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Succession: Joint occupation

This content applies to England

Succession rights of joint occupiers.

In the case of joint tenancies, if one of the tenants dies, the tenancy continues in the name the remaining tenant(s) under the right of survivorship, regardless of the type of tenancy,[1] with the sole exception of a statutory tenancy under the Rent Act 1977, where if the surviving tenant does not reside in the premises the tenancy will cease to exist on the death of the other joint tenant (for more information on Rent Act tenancies see the page on What is a regulated tenancy).

Where it is a condition of a tenancy that the tenant must occupy the property as their 'only or principal home', ie with a secure or assured tenancy, and the surviving tenant (or one of the surviving joint tenants) does not occupy the property as her/his only or principal home at the time of the other joint tenant’s death, s/he will not meet the ‘tenant condition’ and the tenancy will cease to be secure/assured. However, s/he can revive her/his secure/assured status by meeting the ‘tenant condition’ at any time before the expiry of a notice to quit.[2]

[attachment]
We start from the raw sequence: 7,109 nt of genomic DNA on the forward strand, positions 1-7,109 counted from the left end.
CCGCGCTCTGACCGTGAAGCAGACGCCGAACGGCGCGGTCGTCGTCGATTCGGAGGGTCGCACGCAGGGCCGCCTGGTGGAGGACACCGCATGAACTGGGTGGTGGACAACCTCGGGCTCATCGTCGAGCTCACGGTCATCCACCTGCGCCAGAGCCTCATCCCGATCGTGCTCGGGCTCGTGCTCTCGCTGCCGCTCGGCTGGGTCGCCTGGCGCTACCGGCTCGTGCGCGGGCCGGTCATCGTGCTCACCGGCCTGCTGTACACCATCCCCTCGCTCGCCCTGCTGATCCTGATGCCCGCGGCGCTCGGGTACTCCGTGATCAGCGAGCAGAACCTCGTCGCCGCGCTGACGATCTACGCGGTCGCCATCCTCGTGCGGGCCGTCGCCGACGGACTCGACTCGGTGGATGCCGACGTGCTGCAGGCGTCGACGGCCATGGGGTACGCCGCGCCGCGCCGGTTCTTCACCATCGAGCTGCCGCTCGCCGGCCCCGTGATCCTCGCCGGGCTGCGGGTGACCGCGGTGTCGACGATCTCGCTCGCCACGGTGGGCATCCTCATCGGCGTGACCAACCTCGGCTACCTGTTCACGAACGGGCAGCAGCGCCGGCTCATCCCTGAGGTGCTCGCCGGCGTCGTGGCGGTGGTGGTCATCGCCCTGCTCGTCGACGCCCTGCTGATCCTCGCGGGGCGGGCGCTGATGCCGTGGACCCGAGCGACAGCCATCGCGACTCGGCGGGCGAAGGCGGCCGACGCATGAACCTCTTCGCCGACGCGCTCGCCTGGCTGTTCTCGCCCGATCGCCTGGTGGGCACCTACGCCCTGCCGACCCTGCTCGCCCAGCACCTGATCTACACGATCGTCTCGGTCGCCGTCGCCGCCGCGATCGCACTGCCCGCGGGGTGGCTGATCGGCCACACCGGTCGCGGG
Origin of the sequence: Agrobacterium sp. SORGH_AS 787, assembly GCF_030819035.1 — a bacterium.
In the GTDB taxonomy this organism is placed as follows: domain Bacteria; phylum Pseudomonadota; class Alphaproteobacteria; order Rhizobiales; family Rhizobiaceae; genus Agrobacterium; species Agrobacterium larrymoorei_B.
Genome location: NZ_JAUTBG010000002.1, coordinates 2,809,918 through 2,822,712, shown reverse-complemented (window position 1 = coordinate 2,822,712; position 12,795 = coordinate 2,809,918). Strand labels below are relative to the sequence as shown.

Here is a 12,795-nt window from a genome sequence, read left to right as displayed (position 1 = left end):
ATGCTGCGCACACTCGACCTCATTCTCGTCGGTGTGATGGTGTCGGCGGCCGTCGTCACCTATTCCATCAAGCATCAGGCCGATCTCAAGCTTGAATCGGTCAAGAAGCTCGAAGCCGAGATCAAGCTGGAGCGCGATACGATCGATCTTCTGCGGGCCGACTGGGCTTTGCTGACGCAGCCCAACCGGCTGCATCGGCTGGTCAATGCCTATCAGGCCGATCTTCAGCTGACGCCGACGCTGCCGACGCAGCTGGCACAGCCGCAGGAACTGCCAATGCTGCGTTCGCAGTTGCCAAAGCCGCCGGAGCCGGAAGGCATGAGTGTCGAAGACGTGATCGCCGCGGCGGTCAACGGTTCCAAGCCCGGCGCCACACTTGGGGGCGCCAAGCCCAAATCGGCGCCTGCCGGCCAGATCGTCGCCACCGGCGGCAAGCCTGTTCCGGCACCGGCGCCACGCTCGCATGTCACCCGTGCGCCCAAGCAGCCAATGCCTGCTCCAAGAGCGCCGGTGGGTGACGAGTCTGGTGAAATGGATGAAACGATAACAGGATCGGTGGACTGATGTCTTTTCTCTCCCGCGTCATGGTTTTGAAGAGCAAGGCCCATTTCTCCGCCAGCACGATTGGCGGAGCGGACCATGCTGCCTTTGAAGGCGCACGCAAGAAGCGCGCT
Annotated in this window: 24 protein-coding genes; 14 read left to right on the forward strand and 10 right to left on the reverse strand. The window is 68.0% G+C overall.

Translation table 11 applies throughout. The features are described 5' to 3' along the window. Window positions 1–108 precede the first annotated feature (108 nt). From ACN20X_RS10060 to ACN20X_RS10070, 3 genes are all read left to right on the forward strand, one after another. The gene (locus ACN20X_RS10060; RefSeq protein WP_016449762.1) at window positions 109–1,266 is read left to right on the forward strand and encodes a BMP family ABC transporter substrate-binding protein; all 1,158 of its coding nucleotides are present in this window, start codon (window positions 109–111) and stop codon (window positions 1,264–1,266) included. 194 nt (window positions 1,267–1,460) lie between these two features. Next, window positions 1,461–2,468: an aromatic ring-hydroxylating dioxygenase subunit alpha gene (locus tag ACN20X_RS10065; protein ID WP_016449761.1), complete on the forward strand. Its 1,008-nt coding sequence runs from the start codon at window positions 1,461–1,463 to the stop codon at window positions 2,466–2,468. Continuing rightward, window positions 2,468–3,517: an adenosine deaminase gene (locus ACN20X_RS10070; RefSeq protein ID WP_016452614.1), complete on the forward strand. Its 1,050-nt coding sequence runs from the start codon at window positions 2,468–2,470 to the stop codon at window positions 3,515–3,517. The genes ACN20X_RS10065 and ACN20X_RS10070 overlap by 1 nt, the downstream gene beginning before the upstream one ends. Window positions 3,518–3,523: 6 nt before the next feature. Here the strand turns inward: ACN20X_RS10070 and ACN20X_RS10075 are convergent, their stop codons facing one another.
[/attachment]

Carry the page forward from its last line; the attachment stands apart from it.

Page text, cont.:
In the case of joint licences, if one of the licensees dies, whether the licence continues or terminates, and whether the remaining licensee has any right to remain, will depend on the terms of the licence.

[1] Hickin v Solihull MBC [2012] UKSC 39; Cunningham-Reid v Public Trustee [1944] KB 602.

[2] Islington LBC v Boyle [2011] EWCA Civ 1450.

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